The HTC One M8 is out now at various UK retailers on high-end contracts.
- 5-inch, 441 pixels-per-inch HD screen
- 16GB on-board storage, expandable up to 128GB via MicroSD
- Qualcomm 801 2.3Ghz processor
- 2,600 mAh battery with 40% performance improvement
- Upgraded front-facing speakers for astonishingly clear and loud sound
- Simpler, faster 'UltraPixel' camera, with a second lens for depth capture
- 5-megapixels front-facing 'Selfie' camera
"Achieving another breakthrough in design and quality with the new HTC One (M8), the phone’s body has been re-crafted to create an even more stunning yet approachable look. The beautiful, durable, high quality metal unibody flows right up to the 5-inch, full HD (1080p) display, tapering to thinner edges, with softer curves for a smooth, more natural grip." (HTC)
The HTC One M8 is all about focus. Focus in a literal sense, with the M8's unique dual-lens camera forming the centrepiece of the device, and focus in the broader sense too - of a company finally learning to concentrate on what it does well, and leave the rest alone.
True, virtually every major smartphone maker has taken that ethos of gradual refinements to heart in recent years - most notably Apple and its glacial approach to form factor evolution and feature-creep. But the way that HTC has stuck to the formula here is perhaps even more significant. Everything that was a headline feature with the original One - the front-facing speakers, the 'Ultra-Pixel' camera (which trades megapixels for ostensible quality), the metallic design and the limited software USPs - are kept and enhanced, the latter mostly by taking things away, or hiding them behind redesigned menus.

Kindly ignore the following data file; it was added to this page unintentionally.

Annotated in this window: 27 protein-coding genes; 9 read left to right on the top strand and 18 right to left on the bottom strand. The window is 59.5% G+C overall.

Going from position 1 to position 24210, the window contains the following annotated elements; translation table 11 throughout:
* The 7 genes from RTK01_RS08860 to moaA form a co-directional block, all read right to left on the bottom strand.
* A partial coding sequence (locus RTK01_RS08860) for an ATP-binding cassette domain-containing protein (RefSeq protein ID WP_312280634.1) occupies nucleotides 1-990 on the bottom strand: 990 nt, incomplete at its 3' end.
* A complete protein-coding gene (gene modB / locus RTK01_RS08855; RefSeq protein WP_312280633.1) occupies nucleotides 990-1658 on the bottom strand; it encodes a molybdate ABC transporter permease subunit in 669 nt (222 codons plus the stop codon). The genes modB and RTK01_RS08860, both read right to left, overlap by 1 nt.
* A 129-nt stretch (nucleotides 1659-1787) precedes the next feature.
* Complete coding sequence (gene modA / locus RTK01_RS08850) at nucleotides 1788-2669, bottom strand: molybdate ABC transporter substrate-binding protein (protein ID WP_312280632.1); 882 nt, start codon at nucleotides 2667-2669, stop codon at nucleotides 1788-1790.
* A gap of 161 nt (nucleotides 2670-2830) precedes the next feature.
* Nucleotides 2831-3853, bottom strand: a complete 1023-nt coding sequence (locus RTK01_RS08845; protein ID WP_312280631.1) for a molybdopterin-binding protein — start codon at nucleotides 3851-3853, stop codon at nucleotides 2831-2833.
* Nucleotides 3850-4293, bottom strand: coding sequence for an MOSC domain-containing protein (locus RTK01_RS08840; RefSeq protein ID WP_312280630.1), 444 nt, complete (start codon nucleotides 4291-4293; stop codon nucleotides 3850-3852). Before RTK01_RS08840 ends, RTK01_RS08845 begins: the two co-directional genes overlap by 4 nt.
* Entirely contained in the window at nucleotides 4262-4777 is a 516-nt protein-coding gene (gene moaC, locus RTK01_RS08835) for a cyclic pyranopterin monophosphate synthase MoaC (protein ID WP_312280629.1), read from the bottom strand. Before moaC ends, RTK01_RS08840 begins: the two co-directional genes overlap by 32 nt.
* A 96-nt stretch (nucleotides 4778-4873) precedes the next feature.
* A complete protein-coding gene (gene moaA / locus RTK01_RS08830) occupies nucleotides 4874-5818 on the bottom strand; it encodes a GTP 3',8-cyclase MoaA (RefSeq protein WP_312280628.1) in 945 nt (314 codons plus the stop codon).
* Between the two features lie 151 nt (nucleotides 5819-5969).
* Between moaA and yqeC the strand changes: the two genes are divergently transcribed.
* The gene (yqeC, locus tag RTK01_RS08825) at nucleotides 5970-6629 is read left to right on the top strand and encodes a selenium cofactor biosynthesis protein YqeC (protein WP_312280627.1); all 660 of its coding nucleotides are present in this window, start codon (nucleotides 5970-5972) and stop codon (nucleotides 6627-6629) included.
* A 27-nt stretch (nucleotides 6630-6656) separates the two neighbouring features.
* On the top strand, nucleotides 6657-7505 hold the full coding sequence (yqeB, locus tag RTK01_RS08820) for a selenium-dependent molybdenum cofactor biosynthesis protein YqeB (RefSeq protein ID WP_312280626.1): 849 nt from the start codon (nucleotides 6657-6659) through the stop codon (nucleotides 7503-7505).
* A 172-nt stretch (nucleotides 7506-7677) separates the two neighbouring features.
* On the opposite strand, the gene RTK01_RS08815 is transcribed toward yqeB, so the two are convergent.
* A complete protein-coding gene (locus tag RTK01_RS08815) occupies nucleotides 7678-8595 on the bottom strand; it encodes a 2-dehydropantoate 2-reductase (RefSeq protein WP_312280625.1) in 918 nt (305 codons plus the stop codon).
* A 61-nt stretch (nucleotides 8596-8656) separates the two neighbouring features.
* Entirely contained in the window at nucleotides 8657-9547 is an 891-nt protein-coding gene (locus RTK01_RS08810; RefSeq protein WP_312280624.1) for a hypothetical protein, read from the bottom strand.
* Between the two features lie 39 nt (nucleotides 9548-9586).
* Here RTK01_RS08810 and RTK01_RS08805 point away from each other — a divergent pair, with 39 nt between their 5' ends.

And you can see why they would take that strategy. Financially, HTC needs a hit. And the One was one of the best-reviewed phones in 2013, and it won another 'phone of the year' award as recently as last month at Mobile World Congress. Why change what works?
Why indeed? Because the result in the One M8 is an exceptionally well designed, powerful device, which takes few real risks but rewards upgraders with improvements in almost every area.
Design-wise the phone is now 90% metal, with a larger screen and smoothed-over sides, and a horizontal brushed finish on the gun metal grey version. It's not quite as friendly as before, but it's a premium-feeling phone and feels solid and pleasantly weighted. The larger five-inch screen is bright, colourful and has very good viewing angles, and the rest of the internal hardware -- the stuff you'll read about before buying, but never notice, such as the Qualcomm Snapdragon 801 processor and 2GB RAM are rock solid.
The front-facing speakers are upgraded with a 25% boost in volume and better amp modelling at those higher amplitudes. Whether or not you watch a lot of video or music on your phone is up to you, but the effect is startling, even against last year's model, and really makes a difference trying to watch something on your small screen.
The camera is where the real innovation is happening, though. And it's almost all based on the new dual-lens system which collects depth data automatically, and allows you to refocus and perspective shift your photos after taking them. On these two scores the camera is impressive. Both effects work well, though not always flawlessly. The 3D effect, for instance, sometimes figures out the depth of objects inappropriately, or stretches faces in odd ways. But they're impressive in the short term, and the fact they work in the background means you'll use it more than you'd think. As a separate feature, you'd probably never use it. As an always-there bonus, you might.